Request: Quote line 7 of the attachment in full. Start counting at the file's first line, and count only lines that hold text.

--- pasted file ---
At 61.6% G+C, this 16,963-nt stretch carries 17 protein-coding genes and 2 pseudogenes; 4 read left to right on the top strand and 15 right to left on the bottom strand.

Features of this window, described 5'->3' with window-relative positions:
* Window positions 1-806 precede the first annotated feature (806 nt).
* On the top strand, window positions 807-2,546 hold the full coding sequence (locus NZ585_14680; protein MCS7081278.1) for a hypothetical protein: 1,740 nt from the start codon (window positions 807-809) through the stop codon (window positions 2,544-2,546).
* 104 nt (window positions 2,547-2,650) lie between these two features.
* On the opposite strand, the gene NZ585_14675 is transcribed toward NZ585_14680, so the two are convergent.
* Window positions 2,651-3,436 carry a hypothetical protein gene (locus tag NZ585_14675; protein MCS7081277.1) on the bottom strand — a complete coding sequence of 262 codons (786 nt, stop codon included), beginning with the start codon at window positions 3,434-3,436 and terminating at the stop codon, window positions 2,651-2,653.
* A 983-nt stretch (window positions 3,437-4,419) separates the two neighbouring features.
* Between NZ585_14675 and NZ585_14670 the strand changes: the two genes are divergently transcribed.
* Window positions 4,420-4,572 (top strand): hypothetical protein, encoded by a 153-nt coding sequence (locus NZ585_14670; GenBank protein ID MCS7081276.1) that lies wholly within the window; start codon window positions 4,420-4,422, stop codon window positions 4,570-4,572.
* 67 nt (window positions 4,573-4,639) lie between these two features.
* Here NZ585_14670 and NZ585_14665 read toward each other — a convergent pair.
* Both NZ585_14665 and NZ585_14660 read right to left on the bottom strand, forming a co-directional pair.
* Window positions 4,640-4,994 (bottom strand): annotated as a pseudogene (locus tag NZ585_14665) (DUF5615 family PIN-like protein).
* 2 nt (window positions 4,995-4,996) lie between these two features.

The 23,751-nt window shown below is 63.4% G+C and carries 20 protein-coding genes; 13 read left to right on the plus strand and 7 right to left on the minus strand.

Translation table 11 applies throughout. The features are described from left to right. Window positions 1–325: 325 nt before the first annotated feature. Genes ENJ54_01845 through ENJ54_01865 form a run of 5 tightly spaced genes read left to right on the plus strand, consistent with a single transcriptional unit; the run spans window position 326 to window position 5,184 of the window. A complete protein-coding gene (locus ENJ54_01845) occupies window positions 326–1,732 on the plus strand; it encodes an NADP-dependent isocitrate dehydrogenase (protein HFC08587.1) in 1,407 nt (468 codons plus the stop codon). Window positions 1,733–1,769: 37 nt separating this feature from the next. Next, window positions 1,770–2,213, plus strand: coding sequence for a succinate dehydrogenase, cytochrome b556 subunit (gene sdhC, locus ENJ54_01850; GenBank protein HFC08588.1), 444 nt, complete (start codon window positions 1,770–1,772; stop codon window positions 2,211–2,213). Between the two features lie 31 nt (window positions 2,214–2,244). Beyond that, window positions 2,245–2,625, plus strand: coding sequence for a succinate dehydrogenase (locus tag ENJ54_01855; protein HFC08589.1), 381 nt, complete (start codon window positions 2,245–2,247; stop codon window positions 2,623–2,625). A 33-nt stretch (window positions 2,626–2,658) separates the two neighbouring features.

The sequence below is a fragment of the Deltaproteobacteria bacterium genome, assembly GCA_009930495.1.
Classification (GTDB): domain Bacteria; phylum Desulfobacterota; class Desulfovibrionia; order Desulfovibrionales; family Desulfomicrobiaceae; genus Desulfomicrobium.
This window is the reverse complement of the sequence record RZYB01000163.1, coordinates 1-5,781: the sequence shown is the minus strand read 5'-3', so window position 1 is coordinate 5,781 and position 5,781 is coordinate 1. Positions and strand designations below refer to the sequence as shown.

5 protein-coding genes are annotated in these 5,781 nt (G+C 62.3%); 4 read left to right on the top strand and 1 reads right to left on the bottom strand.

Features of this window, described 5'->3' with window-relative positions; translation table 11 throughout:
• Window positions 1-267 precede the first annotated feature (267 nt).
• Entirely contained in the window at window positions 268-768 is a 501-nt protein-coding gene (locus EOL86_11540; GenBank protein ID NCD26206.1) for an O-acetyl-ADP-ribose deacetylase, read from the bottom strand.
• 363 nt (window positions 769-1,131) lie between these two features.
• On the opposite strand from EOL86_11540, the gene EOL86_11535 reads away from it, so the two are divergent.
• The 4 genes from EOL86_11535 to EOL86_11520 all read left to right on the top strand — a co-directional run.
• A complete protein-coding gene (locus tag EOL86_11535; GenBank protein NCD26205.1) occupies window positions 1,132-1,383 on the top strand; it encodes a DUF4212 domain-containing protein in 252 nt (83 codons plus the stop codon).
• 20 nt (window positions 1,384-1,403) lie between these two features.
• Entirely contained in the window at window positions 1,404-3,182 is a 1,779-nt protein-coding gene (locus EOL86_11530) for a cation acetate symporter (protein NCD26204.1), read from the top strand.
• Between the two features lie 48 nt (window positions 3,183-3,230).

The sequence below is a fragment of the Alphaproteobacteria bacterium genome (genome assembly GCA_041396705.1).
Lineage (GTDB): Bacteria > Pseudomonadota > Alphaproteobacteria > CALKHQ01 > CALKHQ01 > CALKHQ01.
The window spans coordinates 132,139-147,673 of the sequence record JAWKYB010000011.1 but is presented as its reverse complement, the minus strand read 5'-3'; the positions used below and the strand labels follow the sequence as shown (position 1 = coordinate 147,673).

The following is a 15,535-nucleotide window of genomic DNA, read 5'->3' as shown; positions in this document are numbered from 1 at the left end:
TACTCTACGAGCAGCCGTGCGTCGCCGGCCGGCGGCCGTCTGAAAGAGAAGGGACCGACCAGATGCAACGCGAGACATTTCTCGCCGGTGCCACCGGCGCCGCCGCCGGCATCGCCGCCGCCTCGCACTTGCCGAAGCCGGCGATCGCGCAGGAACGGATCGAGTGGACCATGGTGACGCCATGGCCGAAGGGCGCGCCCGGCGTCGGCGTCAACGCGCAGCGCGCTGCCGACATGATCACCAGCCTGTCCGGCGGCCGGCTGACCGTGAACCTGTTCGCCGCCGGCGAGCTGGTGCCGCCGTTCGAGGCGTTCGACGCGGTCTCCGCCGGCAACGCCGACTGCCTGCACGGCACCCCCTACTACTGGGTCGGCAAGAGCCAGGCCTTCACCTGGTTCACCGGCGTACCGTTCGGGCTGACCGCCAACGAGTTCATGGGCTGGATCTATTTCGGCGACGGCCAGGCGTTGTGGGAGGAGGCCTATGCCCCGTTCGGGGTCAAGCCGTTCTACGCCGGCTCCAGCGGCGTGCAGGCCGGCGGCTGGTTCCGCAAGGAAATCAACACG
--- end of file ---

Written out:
* Window positions 2,651-3,436 carry a hypothetical protein gene (locus tag NZ585_14675; protein MCS7081277.1) on the bottom strand — a complete coding sequence of 262 codons (786 nt, stop codon included), beginning with the start codon at window positions 3,434-3,436 and terminating at the stop codon, window positions 2,651-2,653.